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Does undocumented have to mean uneducated?

by Milene Ortenberg October 16, 2012
Does undocumented have to mean uneducated?

Photo via Flickr.

For families with children, the fall routine is now in full swing. Days in the schoolyard are getting chillier, and iconic yellow buses roam the streets around the city bringing kids to school.

However, several hundred children do not have a seat on these buses, nor can they have a place in the classroom.

“We estimate that there are about 40,000 migrants without immigration status in Montreal, several hundred of them children. But with many of them living in hiding, it’s hard to tell for sure. There are no statistics for these people,” said Judith Rouan, member of the Collectif Éducation Sans Frontières, in an exclusive interview with CUTV News.

Because they do not posses status papers, the children of undocumented migrant workers cannot access public education, unless they pay a fee of $6,000, a whopper for most families.
Immigration Canada’s delays are increasing, and status papers are taking longer to process.

Parents usually work illegally for several dollars under minimum wage in dire conditions, supporting their children who stay at home with nowhere to go until their immigration documents go through, which can take several years. These parents are often scared to enroll their child in school; worried they will ask for immigration papers and fear the risk of deportation. So while the papers are pending, what do they do?

“It’s abominable, always living in fear like that […] children cannot have a normal life, it’s a deplorable situation,” said Rouan.

Immigration documents should not be a factor in the admission of a student, said Rouan, and such laws have been implemented already in France, Spain, and in the U.S. to ensure access to education for all children, with official status or without. Here in Canada, it seems that our own laws are grossly overlooked.

The Ontario Education Act clearly states that “A person who is otherwise entitled to be admitted to a school and who is less than eighteen years of age shall not be refused admission because the person or the person’s parent or guardian is unlawfully in Canada.”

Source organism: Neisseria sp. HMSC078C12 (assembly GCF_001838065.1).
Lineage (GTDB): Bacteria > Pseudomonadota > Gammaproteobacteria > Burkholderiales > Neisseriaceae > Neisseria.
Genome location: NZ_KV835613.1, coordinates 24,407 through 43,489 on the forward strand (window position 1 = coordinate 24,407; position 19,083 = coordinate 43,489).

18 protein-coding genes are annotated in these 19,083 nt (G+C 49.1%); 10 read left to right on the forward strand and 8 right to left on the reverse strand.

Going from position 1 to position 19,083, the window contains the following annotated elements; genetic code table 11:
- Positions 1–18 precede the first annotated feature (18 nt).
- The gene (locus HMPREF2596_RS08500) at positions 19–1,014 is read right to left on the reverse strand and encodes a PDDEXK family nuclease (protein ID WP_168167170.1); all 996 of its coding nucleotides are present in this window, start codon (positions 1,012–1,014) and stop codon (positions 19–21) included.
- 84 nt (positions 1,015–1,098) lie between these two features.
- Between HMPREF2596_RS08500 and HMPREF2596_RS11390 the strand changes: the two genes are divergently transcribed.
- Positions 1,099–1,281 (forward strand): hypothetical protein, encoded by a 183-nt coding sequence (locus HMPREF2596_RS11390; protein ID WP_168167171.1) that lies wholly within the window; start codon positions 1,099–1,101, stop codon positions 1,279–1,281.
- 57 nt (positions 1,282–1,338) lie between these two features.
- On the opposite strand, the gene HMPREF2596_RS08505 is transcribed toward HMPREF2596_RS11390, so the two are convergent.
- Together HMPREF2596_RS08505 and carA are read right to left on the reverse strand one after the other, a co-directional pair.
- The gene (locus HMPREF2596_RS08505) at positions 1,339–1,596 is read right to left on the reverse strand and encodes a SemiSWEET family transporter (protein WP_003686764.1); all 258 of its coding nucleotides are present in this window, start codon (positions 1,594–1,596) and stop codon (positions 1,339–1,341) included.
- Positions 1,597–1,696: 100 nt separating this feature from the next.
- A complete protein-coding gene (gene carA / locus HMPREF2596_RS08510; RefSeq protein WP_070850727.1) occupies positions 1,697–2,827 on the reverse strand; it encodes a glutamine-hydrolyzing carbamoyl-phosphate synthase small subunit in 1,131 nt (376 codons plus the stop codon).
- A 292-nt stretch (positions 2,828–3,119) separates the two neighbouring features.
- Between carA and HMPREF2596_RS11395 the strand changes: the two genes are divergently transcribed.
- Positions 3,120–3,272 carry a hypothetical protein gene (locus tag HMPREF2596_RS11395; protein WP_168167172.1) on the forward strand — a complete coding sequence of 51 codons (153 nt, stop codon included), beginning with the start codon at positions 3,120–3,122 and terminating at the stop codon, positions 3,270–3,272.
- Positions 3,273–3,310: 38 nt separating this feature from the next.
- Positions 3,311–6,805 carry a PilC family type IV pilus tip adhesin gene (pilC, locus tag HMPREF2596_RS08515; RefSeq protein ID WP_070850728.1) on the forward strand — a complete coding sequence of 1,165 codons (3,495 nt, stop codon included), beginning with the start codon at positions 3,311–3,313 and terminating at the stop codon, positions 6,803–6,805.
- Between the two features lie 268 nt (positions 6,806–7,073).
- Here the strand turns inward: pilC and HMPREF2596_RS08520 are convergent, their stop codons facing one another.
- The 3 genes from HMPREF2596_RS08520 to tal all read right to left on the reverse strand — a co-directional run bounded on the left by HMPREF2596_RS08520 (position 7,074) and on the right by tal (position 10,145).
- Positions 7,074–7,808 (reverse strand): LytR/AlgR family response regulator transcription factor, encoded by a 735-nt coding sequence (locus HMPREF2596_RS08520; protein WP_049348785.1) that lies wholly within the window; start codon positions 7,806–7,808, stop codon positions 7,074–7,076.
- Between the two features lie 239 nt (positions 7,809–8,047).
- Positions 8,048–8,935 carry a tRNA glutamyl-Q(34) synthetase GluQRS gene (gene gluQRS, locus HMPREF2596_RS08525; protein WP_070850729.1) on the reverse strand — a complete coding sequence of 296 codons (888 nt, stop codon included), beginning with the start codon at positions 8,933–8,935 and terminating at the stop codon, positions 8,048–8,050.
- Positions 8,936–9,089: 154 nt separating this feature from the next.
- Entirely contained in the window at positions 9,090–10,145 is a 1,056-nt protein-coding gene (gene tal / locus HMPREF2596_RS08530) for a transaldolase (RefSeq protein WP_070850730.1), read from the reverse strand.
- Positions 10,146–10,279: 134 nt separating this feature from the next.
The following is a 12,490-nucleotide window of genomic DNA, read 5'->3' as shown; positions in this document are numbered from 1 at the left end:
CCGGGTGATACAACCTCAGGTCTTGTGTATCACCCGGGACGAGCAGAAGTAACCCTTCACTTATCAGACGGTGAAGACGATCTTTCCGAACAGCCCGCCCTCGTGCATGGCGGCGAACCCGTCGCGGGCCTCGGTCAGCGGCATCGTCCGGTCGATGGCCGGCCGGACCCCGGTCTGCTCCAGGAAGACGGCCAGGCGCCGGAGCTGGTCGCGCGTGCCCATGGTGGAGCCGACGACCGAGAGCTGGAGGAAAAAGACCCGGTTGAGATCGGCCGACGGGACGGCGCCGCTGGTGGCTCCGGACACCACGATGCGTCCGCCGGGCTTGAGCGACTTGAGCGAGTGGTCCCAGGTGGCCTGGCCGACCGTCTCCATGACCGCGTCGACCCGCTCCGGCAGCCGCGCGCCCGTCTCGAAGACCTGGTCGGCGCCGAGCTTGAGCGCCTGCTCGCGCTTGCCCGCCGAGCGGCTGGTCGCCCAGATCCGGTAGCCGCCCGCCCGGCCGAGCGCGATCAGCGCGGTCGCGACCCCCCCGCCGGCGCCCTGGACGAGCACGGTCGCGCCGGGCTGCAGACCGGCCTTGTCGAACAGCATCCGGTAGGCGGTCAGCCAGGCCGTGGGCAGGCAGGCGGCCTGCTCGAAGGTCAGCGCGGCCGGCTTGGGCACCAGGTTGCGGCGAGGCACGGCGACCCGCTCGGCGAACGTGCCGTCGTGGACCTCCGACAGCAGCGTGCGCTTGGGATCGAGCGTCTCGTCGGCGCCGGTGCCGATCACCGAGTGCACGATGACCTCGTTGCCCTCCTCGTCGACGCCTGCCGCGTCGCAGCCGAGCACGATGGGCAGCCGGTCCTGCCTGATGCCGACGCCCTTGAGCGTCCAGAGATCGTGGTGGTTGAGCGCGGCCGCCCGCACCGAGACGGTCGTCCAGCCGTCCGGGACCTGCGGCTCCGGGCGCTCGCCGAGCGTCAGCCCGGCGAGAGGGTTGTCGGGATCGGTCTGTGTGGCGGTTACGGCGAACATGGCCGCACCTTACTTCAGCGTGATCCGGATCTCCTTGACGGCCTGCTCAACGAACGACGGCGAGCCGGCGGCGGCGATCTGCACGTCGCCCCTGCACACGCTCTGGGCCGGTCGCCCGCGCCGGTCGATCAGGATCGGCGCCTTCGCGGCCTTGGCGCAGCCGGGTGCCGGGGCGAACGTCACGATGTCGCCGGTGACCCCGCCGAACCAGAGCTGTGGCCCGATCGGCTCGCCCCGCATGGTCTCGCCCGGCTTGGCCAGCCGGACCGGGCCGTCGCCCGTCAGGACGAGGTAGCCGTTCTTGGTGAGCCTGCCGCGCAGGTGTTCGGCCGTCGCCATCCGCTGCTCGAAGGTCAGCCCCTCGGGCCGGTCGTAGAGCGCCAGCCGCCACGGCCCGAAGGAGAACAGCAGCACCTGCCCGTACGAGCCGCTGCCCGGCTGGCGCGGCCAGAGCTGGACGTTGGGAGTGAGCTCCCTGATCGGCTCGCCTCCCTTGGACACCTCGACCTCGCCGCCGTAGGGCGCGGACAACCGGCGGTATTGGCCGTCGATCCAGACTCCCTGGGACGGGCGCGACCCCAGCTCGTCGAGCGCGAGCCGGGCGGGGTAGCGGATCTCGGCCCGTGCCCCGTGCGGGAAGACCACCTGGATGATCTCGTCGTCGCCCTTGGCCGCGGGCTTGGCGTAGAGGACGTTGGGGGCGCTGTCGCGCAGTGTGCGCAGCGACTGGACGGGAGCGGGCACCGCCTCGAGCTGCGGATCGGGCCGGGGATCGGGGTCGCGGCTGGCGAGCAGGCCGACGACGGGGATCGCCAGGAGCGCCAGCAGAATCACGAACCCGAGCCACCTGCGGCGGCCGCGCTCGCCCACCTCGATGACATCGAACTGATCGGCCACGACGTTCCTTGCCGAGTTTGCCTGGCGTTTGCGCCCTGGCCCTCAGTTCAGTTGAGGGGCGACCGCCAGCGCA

However, according to a study made by Social Planning Toronto, this law is only respected one in seven times.

What’s alarming is that, unlike our neighboring province, proof of citizenship is required in Quebec for a child to be enrolled in school.

That being said, there are no specific regulations concerning undocumented migrants; except for that impossible $6,000 tuition fee. The school commissions are trapped between the Education Ministry’s regulations, and the children’s families.

“Sometimes, they can be accommodating and accept children on condition that they show their pending papers within a year of admission … but even in some cases when the parents can afford to enroll their child in private school, there always remains the issue of the permanent code and the legitimacy of their diploma,” said Rouan.

It seems that our educational institutions have their doors shut tight when it comes to undocumented migrants with only some schools leaving the door slightly ajar in secret. With most people unaware of the situation, awareness is the key to bringing this issue to light.

Clearly, a province-wide discussion needs to be held in order to determine a possible middle ground. Undocumented migrants could perhaps attend school on small grants, paying back their tuition once their documents are sorted out. Some say this is going too far, that it isn’t taxpayers’ responsibility to fund undocumented migrants, but doesn’t every child have the right to learn? How do we as a nation achieve this delicate balance between cost effectiveness, and access to fundamental rights for all, regardless of status?

With files from CUTV.

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